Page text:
How-To: Make a Vocabulary Guide with Word Frequencies

A recent post on Morris Proctor’s Tips & Tricks Blog prompted the following comment from user Aaron Cantrell:

…What I would like to do is choose a book of the bible, or a section of a book (for example Gen 12-22), and have the program give me a complete list of all the words in that book, or section, and show me where they are found in that section. It would be extremely helpful if it could be limited to words that occur a specific number of times. For example, “Show me all the words that occur in Genesis 12-22, occuring 50 times or less.” Then a list comes up which shows all these words and where they are found.

That would be a very helpful concordance feature.

In the print world, this kind of thing is often called a “vocabulary guide” or “lexical aid”and a number of excellent tools are available in this category.

What our users may not know is that all Logos Bible Software 3 “language” collections* include a feature that can create a frequency-sorted vocabulary list from lemmatized Bibles inGreek, Hebrew, Syriac, or Aramaic. What’s great about doing this digitally rather than in printis that you can break down your lists by pericope, chapter, book, or however you like; you can add, subtract, or edit individual words; and you don’t have to spenda dime onanother book because the capability is built into Logos Bible Software!

Vocabulary Lists

Vocabulary lists are helpful when learning a biblical language, because you can start learning the most common words and work your way down to the least common. Or filter out the most common words you probably already know and focus on the less common words. Flash cards are great for drilling the language (through my thick skull, I could add).

TheVocabulary List feature in Logos 3 makes it easy to produce a list of words within a passage or biblical book—with word frequencies—and sort the list either by frequency or alphabetically. At that point, printing flash cards is just a few clicks away.

Due to the highly flexible nature of this tool, you could do all sorts of cool things… You could build vocabulary lists by author, combining, say, all Johannine material into one list. Or you could build a vocabulary list for a parallel passage in both the Septuagint and Greek NT. Go wild.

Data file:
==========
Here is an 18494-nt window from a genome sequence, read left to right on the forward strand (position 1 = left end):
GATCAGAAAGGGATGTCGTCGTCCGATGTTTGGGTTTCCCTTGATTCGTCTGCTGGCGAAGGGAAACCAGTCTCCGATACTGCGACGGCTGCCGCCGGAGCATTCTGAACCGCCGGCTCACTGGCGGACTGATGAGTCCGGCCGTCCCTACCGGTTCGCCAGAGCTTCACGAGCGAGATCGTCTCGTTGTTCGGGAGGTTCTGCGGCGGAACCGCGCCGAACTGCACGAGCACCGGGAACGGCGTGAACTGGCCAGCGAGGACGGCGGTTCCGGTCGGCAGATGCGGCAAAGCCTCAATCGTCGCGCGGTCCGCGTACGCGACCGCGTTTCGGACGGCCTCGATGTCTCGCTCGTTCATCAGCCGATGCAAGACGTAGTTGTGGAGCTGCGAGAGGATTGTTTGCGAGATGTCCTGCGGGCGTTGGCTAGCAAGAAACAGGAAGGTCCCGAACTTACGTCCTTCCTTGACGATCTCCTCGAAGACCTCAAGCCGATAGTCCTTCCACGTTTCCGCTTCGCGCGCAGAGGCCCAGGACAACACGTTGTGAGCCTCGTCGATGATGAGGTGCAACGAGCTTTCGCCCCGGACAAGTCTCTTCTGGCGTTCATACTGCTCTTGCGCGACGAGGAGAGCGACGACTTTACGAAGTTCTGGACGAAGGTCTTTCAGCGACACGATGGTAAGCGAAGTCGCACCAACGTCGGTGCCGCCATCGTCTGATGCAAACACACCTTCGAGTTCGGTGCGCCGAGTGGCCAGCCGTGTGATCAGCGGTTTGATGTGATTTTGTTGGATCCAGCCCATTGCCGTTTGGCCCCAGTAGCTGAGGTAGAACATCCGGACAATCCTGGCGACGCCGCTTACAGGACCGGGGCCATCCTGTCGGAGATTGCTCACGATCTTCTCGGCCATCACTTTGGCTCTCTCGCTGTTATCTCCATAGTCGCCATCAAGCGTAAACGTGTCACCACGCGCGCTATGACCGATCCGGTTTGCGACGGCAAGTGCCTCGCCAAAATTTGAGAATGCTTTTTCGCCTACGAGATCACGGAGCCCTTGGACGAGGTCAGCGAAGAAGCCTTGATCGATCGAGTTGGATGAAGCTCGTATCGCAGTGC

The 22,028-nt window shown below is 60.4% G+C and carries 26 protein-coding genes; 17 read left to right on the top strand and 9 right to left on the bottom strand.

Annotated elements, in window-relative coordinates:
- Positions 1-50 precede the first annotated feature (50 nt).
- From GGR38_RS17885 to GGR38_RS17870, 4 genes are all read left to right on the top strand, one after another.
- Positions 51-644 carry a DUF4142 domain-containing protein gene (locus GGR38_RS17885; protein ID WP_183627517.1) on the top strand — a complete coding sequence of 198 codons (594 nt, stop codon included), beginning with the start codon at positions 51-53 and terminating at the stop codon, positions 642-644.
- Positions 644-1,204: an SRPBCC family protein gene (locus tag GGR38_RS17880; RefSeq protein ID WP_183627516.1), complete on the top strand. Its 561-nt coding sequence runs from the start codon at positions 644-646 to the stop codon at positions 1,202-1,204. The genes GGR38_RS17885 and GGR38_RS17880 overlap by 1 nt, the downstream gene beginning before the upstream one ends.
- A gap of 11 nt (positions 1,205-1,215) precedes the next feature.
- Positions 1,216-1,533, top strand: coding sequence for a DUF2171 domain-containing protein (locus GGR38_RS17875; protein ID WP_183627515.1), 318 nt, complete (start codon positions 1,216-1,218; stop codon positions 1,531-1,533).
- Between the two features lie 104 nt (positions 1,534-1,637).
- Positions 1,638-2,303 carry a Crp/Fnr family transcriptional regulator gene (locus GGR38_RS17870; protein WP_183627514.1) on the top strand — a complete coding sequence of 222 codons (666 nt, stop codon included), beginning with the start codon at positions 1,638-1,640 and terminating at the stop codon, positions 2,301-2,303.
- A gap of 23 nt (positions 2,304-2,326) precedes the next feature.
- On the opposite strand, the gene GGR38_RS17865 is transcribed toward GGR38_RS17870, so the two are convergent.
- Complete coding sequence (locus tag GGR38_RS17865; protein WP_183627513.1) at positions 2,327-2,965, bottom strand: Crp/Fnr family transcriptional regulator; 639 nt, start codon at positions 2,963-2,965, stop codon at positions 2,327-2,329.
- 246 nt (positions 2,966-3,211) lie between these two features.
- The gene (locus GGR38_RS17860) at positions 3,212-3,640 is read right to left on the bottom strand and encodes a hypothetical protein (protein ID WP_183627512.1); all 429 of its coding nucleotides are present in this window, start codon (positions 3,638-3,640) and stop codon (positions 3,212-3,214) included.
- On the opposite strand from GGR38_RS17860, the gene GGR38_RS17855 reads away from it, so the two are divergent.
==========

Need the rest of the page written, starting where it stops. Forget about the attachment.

Vincent recently created a training article that walks you through the steps of creating a vocabulary list manually or by importing words from a passage. His article also includes links to free, pre-built vocabulary lists that go along with the most popular Greek, Hebrew and Aramaic grammars. Be sure to check it out.

DIY Vocab List

Here are the steps for making a vocabulary list for Genesis 12-22, asMr. Cantrellrequests.

  1. Click the black triangle next to the New File icon on the toolbar and choose Vocabulary List.
  2. In the Properties dialog that opens, select Hebrew for the language.
  3. Click the Add button on the Vocabulary List toolbar and select Add Bible Passage…
  4. Select the BHS Bible and enter Gen 12-22 for the reference. Click OK.

Voila! Like magic,you have a vocabulary list. (Think for a moment about what we just did and how little effort it took…and I think you’ll see why I call it magic.)

We’re close to the desired goal…now we just need to re-sort the list by frequency. Right-click on the section header and select Sort by Frequency (Descending).

Now the list is sorted by frequency and we can delete the words with a frequency over 50, if desired. Click once on the top row, then hold down Shift and click on the last row with a 50+ frequency, and hit the Delete key.

Everything highlighted in gray abovegets cutand you’re left with a list of words used 50 times or fewer in Genesis 12-22…with glosses included!

By the way, you can edit anything you see here, including the Hebrew words, frequencies (maybe you want to use that column for something idosyncratic like difficulty level, then sort by difficulty!), and glosses. And, as mentioned previously, you can print these words as flash cards and use them to master the vocabulary in this passage.